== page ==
The Heart That Sings

For us humans, singing is primal. Before there was anything else there was the Voice, the original instrument.

There are many studies on the health benefits of singing in a choir. It takes you to another place. It de-stresses you. For two hours a week, you forget the worries you carry. You feel better when you leave than when you came. And that’s only at the physiological level.

Why it’s beneficial goes much deeper than that. It connects us and opens us to the vast world beyond the day-to-day grind. It lifts us out of the pettiness and the self-serving that surround us. It connects us heart-to-heart and soul-to-soul in a way that is transformative and allows us to be a part of something much greater than ourselves and greater than we can be on our own.

For me, I’m a conductor. But when I’m studying scores or practicing conducting on my own the magic does not happen. That is simply the preparation, the work necessary to be a part of it. The magic only happens when we are all in relationship making music together. It takes all of us singing as one body, and then we are transported. Then we experience the miracle. Then we manifest the vision.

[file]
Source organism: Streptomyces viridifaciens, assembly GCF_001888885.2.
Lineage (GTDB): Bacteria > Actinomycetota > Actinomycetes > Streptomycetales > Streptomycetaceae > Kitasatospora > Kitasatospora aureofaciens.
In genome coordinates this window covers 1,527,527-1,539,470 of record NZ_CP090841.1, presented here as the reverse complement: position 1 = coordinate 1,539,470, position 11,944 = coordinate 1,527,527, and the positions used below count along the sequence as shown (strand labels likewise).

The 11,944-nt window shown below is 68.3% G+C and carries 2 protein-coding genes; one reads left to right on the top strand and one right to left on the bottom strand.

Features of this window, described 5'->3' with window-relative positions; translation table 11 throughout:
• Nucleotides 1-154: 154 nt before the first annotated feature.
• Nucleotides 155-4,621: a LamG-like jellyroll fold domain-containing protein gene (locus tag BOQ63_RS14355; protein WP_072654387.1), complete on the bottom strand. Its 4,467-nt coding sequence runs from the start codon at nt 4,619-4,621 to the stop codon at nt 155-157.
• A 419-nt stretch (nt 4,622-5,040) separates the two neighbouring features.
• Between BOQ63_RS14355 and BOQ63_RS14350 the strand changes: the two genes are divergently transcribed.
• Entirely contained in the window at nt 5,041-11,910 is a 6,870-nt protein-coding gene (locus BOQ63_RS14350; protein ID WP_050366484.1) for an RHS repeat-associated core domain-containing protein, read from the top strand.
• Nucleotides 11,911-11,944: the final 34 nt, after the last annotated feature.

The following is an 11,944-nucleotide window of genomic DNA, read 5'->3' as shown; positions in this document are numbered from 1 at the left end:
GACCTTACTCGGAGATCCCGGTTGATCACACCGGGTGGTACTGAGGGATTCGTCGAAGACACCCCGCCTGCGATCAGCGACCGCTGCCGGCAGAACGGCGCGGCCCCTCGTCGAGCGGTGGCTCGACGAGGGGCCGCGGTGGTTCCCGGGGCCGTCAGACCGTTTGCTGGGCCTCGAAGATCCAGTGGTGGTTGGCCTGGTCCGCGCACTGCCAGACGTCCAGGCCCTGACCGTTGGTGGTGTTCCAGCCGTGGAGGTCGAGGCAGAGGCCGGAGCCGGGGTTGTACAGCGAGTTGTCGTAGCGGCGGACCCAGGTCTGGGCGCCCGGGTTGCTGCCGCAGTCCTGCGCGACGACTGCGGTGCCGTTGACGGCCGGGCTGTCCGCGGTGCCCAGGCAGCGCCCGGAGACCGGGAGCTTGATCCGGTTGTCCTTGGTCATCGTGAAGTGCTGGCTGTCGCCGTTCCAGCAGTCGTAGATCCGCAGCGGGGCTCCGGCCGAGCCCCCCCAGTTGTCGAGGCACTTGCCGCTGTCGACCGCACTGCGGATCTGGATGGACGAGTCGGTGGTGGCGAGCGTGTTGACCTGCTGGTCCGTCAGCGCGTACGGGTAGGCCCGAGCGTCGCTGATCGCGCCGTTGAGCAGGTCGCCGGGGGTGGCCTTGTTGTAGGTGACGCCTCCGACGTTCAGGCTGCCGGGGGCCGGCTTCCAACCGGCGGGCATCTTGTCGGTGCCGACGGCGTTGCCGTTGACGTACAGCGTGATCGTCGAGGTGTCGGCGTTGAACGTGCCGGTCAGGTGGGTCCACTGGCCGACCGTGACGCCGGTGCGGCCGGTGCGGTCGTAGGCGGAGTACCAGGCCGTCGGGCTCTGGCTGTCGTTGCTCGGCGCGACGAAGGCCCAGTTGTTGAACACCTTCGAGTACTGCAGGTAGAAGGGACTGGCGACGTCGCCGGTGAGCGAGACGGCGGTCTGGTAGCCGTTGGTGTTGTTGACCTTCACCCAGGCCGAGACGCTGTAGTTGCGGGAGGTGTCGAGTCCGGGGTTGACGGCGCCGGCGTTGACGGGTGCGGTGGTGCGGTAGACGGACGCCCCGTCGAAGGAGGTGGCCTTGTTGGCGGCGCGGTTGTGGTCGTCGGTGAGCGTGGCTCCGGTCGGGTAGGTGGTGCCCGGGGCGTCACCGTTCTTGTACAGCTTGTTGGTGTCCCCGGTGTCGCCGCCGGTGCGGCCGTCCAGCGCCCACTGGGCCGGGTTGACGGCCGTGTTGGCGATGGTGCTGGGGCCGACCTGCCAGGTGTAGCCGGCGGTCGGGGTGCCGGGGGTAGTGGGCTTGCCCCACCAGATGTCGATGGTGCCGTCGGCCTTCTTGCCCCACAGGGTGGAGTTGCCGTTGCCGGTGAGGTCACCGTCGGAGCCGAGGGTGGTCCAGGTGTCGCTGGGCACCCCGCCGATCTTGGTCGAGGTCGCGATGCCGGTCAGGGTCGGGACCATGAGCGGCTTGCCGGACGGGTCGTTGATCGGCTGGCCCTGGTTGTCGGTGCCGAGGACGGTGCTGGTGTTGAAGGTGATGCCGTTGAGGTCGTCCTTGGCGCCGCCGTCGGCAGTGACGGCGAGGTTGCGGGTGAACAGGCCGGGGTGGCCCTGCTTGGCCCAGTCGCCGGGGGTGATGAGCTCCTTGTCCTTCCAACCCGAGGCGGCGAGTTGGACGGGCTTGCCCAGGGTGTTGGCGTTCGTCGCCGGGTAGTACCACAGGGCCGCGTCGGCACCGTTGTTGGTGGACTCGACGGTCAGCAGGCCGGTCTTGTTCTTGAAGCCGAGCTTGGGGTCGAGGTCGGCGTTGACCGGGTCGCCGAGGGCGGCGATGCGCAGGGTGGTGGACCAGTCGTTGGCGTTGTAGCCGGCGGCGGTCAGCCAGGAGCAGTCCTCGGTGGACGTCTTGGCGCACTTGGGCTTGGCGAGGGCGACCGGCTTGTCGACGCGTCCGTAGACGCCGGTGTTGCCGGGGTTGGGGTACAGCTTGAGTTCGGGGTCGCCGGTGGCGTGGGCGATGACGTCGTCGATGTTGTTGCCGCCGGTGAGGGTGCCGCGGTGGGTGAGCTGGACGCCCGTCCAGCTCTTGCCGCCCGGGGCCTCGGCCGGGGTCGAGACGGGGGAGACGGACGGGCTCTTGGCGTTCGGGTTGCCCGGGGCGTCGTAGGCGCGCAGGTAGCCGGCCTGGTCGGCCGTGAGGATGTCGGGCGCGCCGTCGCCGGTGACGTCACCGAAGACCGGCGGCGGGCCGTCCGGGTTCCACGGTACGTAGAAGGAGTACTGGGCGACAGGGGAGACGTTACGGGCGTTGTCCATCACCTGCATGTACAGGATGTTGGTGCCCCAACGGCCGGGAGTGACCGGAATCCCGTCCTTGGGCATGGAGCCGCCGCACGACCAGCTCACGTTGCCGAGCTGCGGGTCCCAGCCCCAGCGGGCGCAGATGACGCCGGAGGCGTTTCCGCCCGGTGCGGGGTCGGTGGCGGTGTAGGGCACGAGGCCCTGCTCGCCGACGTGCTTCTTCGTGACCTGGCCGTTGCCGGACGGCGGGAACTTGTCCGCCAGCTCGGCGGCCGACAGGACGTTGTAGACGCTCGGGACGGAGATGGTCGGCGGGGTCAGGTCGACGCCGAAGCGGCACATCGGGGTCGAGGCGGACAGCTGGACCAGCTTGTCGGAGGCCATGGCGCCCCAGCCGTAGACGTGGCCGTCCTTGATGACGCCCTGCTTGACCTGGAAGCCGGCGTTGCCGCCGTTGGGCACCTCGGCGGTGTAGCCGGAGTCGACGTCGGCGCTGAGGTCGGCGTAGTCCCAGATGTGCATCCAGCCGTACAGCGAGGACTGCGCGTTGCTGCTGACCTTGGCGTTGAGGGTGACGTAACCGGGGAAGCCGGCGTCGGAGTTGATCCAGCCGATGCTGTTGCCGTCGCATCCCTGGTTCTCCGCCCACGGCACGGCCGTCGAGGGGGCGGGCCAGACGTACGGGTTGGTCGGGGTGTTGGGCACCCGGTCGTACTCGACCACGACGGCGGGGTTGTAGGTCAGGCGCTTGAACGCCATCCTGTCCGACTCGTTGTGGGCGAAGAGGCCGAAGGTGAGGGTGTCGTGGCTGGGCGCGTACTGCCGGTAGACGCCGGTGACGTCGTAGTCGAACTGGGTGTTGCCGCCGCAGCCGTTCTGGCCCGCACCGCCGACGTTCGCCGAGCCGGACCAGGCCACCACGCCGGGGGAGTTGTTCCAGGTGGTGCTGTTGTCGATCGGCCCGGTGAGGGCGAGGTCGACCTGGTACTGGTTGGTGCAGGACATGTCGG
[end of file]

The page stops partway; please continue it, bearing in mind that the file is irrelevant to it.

Tonight at our concert, we sing the piece, The singing heart, by the incomparable Bob Chilcott, which expresses this very thing.

 

The singing heart is always open,

 It’s beating out alive and free.

The singing heart cannot be broken,

 Singing for all eternity.

 

A world that brings us all together,

 restores and sets the spirit free.

A world that sings gives us forever,

 a vision of peace and unity.

 

Sing on, sing on,

 share in our common tongue.

Sing on, sing on,

 voices and hearts as one.

 

Is it any wonder why our choir’s motto is Sing joy?

Karen

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